Britain in Europe in 2008: Big World, Bad Europe, Ugly Consequences

The whole process of the Lisbon Treaty’s ratification over recent weeks, both here and abroad, has revealed just how undemocratic a construct the EU project has become.

In France the Treaty has now been rushed through without another referendum, despite clearly expressed hostility towards the Constitution, in order to avoid triggering one in the UK where the project would be voted down judging by polls and the views of the public.

It also seems likely that the Dutch will not be allowed another referendum, because they too got the answer wrong last time as far as the political class of the EU are concerned.

Here the electorate has been denied the opportunity to vote on what is an unprecedented round of transfers of power. The final check on this surrendering was supposed to be Parliament, but the Government has also broken its promise to allow line by line scrutiny of the Treaty. Parliament has been given a mere fourteen days to debate all the complexities of the EU proposals. This time allowance includes the Bill’s second reading. This Treaty sacrifices more vetoes than any previous Treaty, though the government would not willingly volunteer information this for an informed debate.

The ability to probe and examine amendments on every part of the Treaty and Bill has transposed into just one and a half hours to tackle amendments tacked on to the end of themed debates. This is very far from the usual scrutiny procedure. Normally MPs can table and debate a wide range of amendments on each Bill, with time in committee to consider each amendment and each clause on a line by line basis.

As it is, reams of tabled amendments on critical issues such as police, criminal justice, energy and human rights have already been left undebated because of the limited time allowances scheduled by the Government. The whole pretence of ‘debating’ the Lisbon treaty is but another example of the Government’s undemocratic approach to the EU project.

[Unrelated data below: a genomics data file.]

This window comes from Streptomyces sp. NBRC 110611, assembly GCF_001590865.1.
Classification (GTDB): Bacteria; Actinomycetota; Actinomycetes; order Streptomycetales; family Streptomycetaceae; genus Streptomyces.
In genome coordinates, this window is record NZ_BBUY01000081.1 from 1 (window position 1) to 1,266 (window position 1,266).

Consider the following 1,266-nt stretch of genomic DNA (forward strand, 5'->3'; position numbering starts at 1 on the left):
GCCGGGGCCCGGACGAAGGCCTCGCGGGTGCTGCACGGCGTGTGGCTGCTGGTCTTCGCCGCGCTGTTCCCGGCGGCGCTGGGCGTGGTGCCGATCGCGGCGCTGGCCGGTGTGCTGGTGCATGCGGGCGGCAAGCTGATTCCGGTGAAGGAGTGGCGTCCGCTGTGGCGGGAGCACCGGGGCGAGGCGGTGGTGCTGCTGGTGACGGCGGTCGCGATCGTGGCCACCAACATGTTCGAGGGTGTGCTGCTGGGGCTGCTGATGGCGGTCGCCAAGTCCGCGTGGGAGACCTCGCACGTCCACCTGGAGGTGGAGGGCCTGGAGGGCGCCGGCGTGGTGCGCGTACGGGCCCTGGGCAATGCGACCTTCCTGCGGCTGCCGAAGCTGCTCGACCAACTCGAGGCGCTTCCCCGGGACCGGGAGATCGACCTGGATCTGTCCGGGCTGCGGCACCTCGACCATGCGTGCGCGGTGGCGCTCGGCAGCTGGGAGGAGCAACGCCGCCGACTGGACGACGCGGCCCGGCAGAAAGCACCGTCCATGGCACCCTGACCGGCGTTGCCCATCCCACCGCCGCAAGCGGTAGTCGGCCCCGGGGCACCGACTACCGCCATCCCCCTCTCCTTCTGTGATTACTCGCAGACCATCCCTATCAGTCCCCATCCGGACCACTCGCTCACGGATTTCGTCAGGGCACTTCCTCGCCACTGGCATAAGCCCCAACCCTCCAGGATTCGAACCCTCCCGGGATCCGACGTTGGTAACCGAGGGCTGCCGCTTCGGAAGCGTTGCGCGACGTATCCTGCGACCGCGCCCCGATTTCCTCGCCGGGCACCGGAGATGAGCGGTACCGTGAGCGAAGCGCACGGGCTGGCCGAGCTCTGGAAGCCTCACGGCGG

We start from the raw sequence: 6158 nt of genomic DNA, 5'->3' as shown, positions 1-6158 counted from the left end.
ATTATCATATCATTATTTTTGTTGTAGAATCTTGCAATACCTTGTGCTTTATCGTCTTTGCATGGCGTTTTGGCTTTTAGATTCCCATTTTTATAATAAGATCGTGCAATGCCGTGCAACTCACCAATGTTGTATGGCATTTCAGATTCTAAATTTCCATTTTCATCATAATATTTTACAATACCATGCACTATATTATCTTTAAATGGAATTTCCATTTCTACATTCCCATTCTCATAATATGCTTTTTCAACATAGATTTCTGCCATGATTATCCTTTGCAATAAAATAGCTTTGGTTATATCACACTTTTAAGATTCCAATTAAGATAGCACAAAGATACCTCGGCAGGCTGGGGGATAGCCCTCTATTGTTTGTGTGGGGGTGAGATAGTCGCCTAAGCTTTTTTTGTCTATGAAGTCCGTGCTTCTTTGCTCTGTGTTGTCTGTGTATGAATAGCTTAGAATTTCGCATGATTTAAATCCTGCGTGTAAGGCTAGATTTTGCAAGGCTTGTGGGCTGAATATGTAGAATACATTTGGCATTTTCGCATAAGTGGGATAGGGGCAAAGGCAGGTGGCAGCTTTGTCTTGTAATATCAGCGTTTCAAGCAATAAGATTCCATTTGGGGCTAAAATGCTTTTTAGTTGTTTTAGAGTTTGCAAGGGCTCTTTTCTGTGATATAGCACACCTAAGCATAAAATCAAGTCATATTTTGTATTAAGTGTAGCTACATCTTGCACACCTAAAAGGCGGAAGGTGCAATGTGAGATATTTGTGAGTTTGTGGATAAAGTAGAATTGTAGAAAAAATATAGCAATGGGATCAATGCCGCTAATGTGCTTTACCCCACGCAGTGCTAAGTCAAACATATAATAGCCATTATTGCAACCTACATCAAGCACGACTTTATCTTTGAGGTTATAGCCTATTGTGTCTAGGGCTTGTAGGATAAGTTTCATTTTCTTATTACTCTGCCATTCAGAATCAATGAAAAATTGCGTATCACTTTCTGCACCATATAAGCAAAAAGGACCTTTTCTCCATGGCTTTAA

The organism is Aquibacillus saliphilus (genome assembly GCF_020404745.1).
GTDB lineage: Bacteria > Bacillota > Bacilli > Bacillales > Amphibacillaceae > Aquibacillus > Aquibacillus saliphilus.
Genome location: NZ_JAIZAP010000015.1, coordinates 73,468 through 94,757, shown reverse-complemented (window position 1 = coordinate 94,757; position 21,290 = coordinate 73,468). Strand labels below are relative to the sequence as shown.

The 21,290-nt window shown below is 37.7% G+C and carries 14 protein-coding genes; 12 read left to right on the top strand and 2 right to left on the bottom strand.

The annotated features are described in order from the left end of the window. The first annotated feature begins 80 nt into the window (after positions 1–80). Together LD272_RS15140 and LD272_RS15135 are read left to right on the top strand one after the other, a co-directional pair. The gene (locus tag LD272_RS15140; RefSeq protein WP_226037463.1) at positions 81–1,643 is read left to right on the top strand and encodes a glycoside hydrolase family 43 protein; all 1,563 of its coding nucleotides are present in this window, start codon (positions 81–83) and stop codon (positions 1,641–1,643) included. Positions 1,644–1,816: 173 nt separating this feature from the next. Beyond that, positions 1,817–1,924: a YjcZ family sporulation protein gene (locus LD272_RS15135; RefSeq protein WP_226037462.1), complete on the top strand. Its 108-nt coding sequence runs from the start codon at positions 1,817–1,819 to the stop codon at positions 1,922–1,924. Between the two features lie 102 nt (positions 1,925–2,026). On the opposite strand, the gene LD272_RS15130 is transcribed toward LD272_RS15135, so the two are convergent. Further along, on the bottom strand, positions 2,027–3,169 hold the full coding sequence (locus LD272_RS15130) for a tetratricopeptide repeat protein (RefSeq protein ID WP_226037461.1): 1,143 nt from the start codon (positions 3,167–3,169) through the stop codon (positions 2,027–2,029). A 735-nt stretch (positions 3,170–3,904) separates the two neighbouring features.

The marginalisation of Parliamentary democracy in this way, and for this purpose, only compounds the problem of dislocation between central government and people in this country. All too often now the UK government pretends to want something which it has to do under EU law and is then forced to display inflexibility and deafness in the face of public disagreement, because it has already agreed the law in Brussels and has to drive it through the UK Parliament regardless of objections at home.

The Government claims to see great benefits of European integration yet it does not risk putting the matter to the people. This implies they think their case is poor, or they do not believe they can persuade electors. We are living in a rapidly globalising world, and Britain is facing considerable economic uncertainty. The current and proposed arrangements for the UK’s EU involvement do not serve Britain’s interests regarding either of these enormous challenges. The last thing we need at this juncture is more centralised power in the Brussels machine, and more legislation and regulation adding to the costs and complexities of doing business.